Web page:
Overusing other appliances can also drive the humidity levels in your house way up. In particular, anything that uses water like washing machines, dishwashers, and some cooking appliances can increase your indoor humidity levels.
What Are the Signs of Excessive Humidity?
It’s usually pretty easy to tell if your home is too humid; as we’ll explain, there are several telltale sights and smells you should look out for. Let’s go over these signs of high humidity now.
The Smell of Mildew
The smell of mildew is a prime indicator that the humidity levels in your home are too high. Mildew loves to grow in warm, moist conditions, which is why you’ll often find mildew in basements, bathrooms, crawlspaces, and other parts of your home where these conditions can be found.
Mildew has a pretty distinctive odor, and you’ll know it if you smell it. It usually has a smell similar to that of rotting wood or damp socks.
Presence of Mold
If you actually see mold growing inside your house, that’s an even more obvious sign that your house is way too humid. It’s pretty common to find mold growing in your shower or basement, but if you ignore it for too long it can turn into a serious problem.
In addition to being smelly and gross, large mold colonies in your home can cause a bunch of health problems. Itchy eyes, a stuffy nose, wheezing breath and a chronic cough are all symptoms of exposure to mold, and the longer the exposure lasts the worse these symptoms tend to get.
Condensation on Various Surfaces
If the humidity levels in your home are too high, you’ll start to notice condensation appearing on some of your interior surfaces. In particular, you’ll notice it on pipes, windows, mirrors, or other surfaces that tend to be a little cooler than the surrounding air.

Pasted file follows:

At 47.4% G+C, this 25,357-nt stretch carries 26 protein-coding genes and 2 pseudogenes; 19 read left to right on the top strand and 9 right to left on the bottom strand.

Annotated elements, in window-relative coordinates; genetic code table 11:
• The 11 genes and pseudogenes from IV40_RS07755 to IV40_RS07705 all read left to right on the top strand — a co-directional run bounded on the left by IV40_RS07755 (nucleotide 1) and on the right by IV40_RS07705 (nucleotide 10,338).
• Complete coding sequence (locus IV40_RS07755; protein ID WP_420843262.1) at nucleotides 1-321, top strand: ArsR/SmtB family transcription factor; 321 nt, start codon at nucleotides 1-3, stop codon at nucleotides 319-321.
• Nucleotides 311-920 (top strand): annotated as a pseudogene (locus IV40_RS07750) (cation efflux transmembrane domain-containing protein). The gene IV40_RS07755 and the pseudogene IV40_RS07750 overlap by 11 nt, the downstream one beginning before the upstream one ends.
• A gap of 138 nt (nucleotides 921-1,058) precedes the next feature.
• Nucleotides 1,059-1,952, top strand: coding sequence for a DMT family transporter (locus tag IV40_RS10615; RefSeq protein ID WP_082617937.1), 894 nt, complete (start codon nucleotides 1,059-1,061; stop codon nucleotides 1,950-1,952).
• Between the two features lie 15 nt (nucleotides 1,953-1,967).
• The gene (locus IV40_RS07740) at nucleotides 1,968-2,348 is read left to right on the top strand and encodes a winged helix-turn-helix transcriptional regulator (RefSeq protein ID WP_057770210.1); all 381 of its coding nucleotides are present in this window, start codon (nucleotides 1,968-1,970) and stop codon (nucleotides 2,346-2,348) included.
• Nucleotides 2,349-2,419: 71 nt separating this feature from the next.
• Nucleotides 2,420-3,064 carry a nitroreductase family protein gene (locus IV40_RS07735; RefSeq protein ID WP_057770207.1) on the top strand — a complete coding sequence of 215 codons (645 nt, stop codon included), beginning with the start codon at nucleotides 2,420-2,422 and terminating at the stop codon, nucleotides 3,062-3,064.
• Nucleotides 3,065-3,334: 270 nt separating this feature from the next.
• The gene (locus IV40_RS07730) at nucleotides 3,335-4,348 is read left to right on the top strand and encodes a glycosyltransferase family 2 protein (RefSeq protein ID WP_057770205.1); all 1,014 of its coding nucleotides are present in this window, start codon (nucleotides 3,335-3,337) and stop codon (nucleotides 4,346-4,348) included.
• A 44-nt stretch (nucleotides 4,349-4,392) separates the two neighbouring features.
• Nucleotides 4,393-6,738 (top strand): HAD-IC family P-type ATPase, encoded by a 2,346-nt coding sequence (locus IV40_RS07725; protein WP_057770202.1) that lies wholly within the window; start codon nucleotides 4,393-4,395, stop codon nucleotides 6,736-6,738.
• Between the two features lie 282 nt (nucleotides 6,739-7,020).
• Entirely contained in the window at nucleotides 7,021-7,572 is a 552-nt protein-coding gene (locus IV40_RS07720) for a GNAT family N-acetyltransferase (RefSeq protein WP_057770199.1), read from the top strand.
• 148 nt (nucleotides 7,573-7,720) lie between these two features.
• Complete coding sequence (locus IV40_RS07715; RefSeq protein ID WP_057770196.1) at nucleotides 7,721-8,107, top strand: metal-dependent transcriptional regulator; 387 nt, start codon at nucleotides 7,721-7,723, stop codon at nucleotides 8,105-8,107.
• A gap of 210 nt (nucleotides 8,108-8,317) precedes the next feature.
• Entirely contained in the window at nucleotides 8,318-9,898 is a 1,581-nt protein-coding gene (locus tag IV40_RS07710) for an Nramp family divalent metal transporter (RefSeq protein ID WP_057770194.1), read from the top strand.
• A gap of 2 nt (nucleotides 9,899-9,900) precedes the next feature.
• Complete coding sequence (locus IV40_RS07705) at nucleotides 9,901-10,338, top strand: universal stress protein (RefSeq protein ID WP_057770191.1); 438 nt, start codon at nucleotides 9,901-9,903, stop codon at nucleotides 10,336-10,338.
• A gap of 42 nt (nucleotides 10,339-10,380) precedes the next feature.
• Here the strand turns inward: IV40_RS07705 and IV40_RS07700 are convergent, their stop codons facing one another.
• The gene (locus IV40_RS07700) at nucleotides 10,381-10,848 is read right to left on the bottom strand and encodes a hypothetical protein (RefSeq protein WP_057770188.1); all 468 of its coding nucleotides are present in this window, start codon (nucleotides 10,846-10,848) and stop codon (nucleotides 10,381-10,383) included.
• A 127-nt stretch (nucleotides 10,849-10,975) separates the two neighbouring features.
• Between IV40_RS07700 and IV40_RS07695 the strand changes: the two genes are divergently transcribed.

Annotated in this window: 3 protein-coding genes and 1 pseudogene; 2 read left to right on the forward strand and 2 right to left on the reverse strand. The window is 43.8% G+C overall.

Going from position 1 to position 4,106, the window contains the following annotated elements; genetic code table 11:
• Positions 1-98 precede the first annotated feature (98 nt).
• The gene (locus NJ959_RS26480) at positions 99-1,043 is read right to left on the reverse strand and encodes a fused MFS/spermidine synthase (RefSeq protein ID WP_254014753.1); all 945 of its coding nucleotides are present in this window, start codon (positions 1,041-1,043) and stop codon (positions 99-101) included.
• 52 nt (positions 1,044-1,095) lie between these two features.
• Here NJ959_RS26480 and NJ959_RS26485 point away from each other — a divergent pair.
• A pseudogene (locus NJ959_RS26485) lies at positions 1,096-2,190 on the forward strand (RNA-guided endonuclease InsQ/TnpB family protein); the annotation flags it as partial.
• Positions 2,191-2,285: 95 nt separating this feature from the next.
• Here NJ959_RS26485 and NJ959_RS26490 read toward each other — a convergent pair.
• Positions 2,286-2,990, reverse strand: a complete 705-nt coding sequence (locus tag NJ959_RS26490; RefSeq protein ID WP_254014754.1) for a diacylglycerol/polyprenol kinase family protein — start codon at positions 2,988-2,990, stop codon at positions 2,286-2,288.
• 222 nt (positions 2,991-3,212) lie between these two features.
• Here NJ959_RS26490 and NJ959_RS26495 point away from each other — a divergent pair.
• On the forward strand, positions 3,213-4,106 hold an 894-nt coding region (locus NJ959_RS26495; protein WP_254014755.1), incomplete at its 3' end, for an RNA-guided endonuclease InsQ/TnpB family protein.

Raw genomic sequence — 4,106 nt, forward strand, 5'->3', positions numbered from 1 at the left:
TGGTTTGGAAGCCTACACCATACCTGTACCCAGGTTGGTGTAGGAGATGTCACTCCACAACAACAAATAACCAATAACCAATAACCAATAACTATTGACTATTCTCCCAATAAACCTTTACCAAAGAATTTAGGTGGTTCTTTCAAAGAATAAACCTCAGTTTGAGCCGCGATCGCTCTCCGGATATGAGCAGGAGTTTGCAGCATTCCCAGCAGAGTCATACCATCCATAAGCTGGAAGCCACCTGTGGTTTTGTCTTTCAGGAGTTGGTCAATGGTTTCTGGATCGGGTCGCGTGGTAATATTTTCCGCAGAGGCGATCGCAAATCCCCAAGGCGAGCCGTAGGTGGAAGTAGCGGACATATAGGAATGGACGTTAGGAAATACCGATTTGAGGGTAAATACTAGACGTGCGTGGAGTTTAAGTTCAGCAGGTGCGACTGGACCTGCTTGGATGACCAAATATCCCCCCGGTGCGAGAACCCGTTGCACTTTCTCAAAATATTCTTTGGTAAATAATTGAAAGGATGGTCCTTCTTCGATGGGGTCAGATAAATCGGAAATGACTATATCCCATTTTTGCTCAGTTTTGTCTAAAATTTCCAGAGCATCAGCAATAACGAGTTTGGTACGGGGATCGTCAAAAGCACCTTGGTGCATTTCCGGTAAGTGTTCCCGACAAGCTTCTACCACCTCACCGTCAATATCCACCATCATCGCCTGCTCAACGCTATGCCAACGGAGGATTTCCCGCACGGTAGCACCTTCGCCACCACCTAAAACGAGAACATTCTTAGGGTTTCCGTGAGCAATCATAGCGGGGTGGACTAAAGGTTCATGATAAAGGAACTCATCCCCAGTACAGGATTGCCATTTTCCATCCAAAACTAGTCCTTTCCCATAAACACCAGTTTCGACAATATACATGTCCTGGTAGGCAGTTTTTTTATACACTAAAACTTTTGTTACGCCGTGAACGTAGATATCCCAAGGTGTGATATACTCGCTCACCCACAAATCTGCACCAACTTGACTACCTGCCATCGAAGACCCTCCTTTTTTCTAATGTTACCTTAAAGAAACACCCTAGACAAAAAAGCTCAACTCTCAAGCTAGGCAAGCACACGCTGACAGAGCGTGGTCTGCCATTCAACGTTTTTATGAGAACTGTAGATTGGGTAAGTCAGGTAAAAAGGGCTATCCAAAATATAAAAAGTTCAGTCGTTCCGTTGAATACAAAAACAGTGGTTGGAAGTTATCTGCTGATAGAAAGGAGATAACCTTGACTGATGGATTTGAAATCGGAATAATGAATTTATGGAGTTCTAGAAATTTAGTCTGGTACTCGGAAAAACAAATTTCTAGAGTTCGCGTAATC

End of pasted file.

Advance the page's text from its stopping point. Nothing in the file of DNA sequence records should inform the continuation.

Warped and Discolored Wood
Wood really doesn’t do well when it’s exposed to moisture for a long period of time. Wood likes to absorb lots of moisture, which causes it to swell up. This can cause wooden surfaces like floors and windowframes to become warped and lumpy.
If enough time passes, the wood will start to rot. If you notice weird spots and discolored patches on the wooden surfaces in your home where there weren’t any before, this is a sign that your wood has begun rotting, probably due to excessive moisture.
High levels of humidity can worsen allergy symptoms in a few ways. They promote the growth of mold, of course, and they also promote the growth of dust mites, which cause similar allergy symptoms.
For people with asthma, high humidity just on its own can make it a lot more difficult to breathe. In any case, you’re going to be a lot less comfortable if you spend too much time in an excessively humid home.
How to Reduce the Humidity in Your Room
If you are finding that your home is way too humid, there are a few things you can do to help. Here’s what you should try:
Make Sure Your Home Is Sufficiently Insulated and Ventilated
We mentioned earlier that weatherproofing your home can help keep the humidity levels in your home at reasonable levels. In order to properly weatherproof your home, you need to make sure that it has enough insulation and that the spaces around your doors and windows are properly sealed.
All of this will help keep the interior temperature of your home at a more consistent level, and also keep more humidity out. You should also make sure you have a decent amount of ventilation in your home, particularly for areas like the bathroom, basement, and kitchen that tend to be a bit more moist.
Run Your A/C
Since your A/C works by removing some of the moisture from the air, you can use it to reduce the humidity in your home. It’s important, however, to make sure that your A/C unit is actually the right size for the area you have, otherwise it won’t work as well as it could.
Invest in a Dehumidifier
While an A/C unit will remove some of the humidity from your house, a dehumidifier is the best way to eliminate humidity from an enclosed area. A dehumidifier won’t cool your home like an A/C unit, but it’ll do a much better job of dealing with humidity.
When using a dehumidifier, you have a couple of choices; you can use a portable dehumidifier or a whole-house dehumidifier.
Portable dehumidifiers are cheaper and can be moved around, but can only remove the humidity from one room at a time. Whole-house dehumidifiers are much more expensive and usually have to be installed in a fixed location, but as their name implies, they can remove the humidity from your whole house.